(ca)   a copy of the statement referred to in paragraph (c) that was provided to a spouse party is given to the other spouse party or to a legal practitioner for the other spouse party; and

(d)   the agreement has not been terminated and has not been set aside by a court.”

The original version of s 90G required the wording of the advice required (not the same wording as the advice required by the current s 90G(1)(b)) to be a term of the financial agreement (Black & Black (2008) FLC 93-357). This is no longer the case, but a clause stating the advice has been provided, repeating the wording s 90G(1)(b), is usually included.

To mitigate the strict technical interpretation of s 90G following Black & Black and make it more difficult for financial agreements to be set aside, remedial sections were introduced into Pt VIIIA and Pt VIIIAB relieving against the consequence of an agreement not meeting the requirements of s 90G(1)(b), (c) and (ca) (or s 90UJ(1)(b), (c) and (ca)). Section 90G(1A)–(1D) allows certain agreements which do not comply with s 90G(1) to be “saved”. Section 90UJ is similarly worded.

The effect of s 90G(1A) is that an agreement, provided that it is signed by all parties, which does not meet all the other requirements of s 90G(1) may be saved “if a court is satisfied that it would be unjust and inequitable if the agreement were not binding on the spouse parties”. In considering this, any changes in circumstances after the agreement was executed are irrelevant. Of course, agreements entered into between 14 January 2004 and 4 January 2010 have the difficulty of interpretation of the transitional provisions identified in Hoult & Hoult (2013) FLC 93-566 and Parker & Parker (2012) FLC 93-499.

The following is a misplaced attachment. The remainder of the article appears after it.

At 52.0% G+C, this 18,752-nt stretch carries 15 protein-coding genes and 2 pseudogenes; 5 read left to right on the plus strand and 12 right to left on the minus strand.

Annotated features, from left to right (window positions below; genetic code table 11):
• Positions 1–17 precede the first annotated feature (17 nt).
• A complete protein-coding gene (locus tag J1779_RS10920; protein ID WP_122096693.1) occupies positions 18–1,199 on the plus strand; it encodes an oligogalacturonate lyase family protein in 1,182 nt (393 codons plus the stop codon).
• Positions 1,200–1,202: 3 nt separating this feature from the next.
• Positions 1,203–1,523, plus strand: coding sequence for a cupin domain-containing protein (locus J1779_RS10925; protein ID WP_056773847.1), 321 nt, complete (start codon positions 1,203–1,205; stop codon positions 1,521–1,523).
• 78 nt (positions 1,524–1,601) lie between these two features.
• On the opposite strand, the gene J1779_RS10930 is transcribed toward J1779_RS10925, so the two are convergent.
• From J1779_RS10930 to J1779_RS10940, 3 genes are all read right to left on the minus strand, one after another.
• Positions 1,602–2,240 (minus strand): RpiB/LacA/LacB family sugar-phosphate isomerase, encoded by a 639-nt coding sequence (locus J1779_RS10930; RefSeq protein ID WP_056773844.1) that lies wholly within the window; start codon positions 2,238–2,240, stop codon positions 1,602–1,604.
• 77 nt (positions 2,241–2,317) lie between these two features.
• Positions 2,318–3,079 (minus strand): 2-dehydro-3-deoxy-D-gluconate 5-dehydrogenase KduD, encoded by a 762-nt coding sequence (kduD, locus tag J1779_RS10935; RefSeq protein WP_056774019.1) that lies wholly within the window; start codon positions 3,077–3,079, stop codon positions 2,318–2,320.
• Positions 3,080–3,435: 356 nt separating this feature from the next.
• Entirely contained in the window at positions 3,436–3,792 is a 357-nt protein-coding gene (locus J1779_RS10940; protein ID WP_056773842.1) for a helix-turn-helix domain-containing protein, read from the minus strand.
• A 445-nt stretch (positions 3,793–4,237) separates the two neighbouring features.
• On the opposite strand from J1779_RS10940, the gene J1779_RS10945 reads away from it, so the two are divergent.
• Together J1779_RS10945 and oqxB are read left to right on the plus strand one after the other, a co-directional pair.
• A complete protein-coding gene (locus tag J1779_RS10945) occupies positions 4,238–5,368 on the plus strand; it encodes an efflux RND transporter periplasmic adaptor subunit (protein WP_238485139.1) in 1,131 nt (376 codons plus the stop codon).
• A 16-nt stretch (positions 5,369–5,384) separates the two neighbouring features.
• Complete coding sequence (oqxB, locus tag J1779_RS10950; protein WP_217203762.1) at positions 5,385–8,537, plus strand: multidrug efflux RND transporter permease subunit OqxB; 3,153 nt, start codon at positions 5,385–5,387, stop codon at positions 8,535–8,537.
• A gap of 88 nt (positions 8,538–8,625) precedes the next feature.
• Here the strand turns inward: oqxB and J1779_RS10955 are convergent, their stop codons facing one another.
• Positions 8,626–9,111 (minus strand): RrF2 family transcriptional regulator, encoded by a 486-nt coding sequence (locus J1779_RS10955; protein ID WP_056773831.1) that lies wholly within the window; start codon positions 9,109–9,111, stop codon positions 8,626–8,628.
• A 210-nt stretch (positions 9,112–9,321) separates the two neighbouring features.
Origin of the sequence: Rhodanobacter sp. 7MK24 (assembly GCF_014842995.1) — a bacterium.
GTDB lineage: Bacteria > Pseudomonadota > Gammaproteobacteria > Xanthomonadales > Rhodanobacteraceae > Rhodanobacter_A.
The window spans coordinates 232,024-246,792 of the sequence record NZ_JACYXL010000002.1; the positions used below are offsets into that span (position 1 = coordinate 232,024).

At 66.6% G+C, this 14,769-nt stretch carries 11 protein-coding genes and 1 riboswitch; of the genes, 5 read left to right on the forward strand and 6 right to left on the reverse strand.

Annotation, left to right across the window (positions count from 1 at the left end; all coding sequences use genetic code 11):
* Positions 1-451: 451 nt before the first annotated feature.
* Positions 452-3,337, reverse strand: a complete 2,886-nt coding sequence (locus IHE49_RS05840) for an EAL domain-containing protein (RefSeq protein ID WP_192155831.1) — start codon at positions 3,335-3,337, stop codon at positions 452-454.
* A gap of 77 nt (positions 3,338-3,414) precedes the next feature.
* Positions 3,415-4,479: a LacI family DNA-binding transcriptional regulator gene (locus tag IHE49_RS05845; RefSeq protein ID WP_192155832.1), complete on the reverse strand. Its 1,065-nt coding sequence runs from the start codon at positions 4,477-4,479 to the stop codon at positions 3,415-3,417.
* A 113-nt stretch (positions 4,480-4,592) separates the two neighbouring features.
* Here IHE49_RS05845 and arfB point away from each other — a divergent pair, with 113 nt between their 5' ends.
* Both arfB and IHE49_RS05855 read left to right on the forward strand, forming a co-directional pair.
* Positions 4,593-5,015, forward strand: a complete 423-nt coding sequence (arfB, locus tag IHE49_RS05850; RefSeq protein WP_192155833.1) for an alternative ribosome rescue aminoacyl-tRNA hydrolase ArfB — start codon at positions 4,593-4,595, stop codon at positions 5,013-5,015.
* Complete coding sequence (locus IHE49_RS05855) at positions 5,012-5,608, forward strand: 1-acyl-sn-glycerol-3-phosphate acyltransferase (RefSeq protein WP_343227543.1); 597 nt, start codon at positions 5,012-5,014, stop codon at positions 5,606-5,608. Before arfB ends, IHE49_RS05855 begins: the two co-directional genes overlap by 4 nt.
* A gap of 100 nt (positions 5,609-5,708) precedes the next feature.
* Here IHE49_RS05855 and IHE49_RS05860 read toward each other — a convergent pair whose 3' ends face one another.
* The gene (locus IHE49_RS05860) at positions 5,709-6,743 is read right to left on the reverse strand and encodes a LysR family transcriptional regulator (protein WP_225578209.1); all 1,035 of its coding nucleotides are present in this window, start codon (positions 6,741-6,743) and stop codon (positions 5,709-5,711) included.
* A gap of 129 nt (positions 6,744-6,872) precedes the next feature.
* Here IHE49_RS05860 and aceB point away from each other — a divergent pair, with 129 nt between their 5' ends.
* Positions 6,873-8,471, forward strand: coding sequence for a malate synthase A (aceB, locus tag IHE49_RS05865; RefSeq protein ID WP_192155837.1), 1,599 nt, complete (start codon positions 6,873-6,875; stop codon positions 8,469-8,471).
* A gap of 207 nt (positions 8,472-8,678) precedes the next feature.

Avoiding an agreement being set aside

An agreement which is otherwise binding can be set aside on any of the grounds in s 90K (s 90UM). Section 90K provides that:

“(1) A court may make an order setting aside a financial agreement or a termination agreement if, and only if, the court is satisfied that:

(a)   the agreement was obtained by fraud (including non-disclosure of a material matter); or

(aa) a party to the agreement entered into the agreement:

(i)     for the purpose, or for purposes that included the purpose, of defrauding or defeating a creditor or creditors of the party; or

(ii)     with reckless disregard of the interests of a creditor or creditors of the party; or

(b)   the agreement is void, voidable or unenforceable; or …

(c)   in the circumstances that have arisen since the agreement was made it is impracticable for the agreement or a part of the agreement to be carried out; or